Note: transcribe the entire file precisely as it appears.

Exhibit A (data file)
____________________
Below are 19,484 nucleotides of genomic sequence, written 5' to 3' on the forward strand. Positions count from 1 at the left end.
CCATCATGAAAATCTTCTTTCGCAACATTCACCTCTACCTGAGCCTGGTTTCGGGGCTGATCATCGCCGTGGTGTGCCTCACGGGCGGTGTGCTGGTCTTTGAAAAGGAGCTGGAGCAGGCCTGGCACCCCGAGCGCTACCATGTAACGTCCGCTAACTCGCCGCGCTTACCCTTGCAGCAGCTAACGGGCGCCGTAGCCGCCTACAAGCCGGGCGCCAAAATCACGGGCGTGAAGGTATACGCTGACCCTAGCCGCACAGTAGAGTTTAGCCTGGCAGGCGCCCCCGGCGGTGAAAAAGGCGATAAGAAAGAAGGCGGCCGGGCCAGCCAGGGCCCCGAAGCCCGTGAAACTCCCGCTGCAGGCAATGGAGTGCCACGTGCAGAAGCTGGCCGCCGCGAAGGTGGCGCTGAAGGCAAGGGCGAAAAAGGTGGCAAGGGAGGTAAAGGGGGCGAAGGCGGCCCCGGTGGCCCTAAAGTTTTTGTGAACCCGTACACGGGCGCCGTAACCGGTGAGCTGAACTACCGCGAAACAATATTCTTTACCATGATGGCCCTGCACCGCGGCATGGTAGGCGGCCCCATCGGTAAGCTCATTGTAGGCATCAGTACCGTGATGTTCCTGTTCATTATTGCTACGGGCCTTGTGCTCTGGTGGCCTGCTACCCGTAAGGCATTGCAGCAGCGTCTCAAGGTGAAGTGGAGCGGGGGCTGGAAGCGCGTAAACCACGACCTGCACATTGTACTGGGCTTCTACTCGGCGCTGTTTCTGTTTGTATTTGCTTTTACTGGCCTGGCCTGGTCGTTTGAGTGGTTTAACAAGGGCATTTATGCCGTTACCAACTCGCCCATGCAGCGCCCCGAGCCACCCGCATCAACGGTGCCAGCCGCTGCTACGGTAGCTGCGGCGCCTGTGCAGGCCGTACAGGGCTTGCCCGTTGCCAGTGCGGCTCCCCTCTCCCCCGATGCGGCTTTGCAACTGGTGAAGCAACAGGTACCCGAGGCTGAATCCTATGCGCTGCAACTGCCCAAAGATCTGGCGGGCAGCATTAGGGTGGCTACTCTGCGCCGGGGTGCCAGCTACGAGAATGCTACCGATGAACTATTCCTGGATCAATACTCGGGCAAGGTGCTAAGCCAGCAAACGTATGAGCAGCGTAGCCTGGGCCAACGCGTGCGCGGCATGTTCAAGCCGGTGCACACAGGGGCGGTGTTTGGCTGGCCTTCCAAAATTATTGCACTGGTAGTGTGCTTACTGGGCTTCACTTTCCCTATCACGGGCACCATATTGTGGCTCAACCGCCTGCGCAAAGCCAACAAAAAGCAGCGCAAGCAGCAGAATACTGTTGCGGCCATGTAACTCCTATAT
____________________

Below are 19,484 nucleotides of genomic sequence, written 5' to 3' on the forward strand. Positions count from 1 at the left end.
CCATCATGAAAATCTTCTTTCGCAACATTCACCTCTACCTGAGCCTGGTTTCGGGGCTGATCATCGCCGTGGTGTGCCTCACGGGCGGTGTGCTGGTCTTTGAAAAGGAGCTGGAGCAGGCCTGGCACCCCGAGCGCTACCATGTAACGTCCGCTAACTCGCCGCGCTTACCCTTGCAGCAGCTAACGGGCGCCGTAGCCGCCTACAAGCCGGGCGCCAAAATCACGGGCGTGAAGGTATACGCTGACCCTAGCCGCACAGTAGAGTTTAGCCTGGCAGGCGCCCCCGGCGGTGAAAAAGGCGATAAGAAAGAAGGCGGCCGGGCCAGCCAGGGCCCCGAAGCCCGTGAAACTCCCGCTGCAGGCAATGGAGTGCCACGTGCAGAAGCTGGCCGCCGCGAAGGTGGCGCTGAAGGCAAGGGCGAAAAAGGTGGCAAGGGAGGTAAAGGGGGCGAAGGCGGCCCCGGTGGCCCTAAAGTTTTTGTGAACCCGTACACGGGCGCCGTAACCGGTGAGCTGAACTACCGCGAAACAATATTCTTTACCATGATGGCCCTGCACCGCGGCATGGTAGGCGGCCCCATCGGTAAGCTCATTGTAGGCATCAGTACCGTGATGTTCCTGTTCATTATTGCTACGGGCCTTGTGCTCTGGTGGCCTGCTACCCGTAAGGCATTGCAGCAGCGTCTCAAGGTGAAGTGGAGCGGGGGCTGGAAGCGCGTAAACCACGACCTGCACATTGTACTGGGCTTCTACTCGGCGCTGTTTCTGTTTGTATTTGCTTTTACTGGCCTGGCCTGGTCGTTTGAGTGGTTTAACAAGGGCATTTATGCCGTTACCAACTCGCCCATGCAGCGCCCCGAGCCACCCGCATCAACGGTGCCAGCCGCTGCTACGGTAGCTGCGGCGCCTGTGCAGGCCGTACAGGGCTTGCCCGTTGCCAGTGCGGCTCCCCTCTCCCCCGATGCGGCTTTGCAACTGGTGAAGCAACAGGTACCCGAGGCTGAATCCTATGCGCTGCAACTGCCCAAAGATCTGGCGGGCAGCATTAGGGTGGCTACTCTGCGCCGGGGTGCCAGCTACGAGAATGCTACCGATGAACTATTCCTGGATCAATACTCGGGCAAGGTGCTAAGCCAGCAAACGTATGAGCAGCGTAGCCTGGGCCAACGCGTGCGCGGCATGTTCAAGCCGGTGCACACAGGGGCGGTGTTTGGCTGGCCTTCCAAAATTATTGCACTGGTAGTGTGCTTACTGGGCTTCACTTTCCCTATCACGGGCACCATATTGTGGCTCAACCGCCTGCGCAAAGCCAACAAAAAGCAGCGCAAGCAGCAGAATACTGTTGCGGCCATGTAACTCCTATAT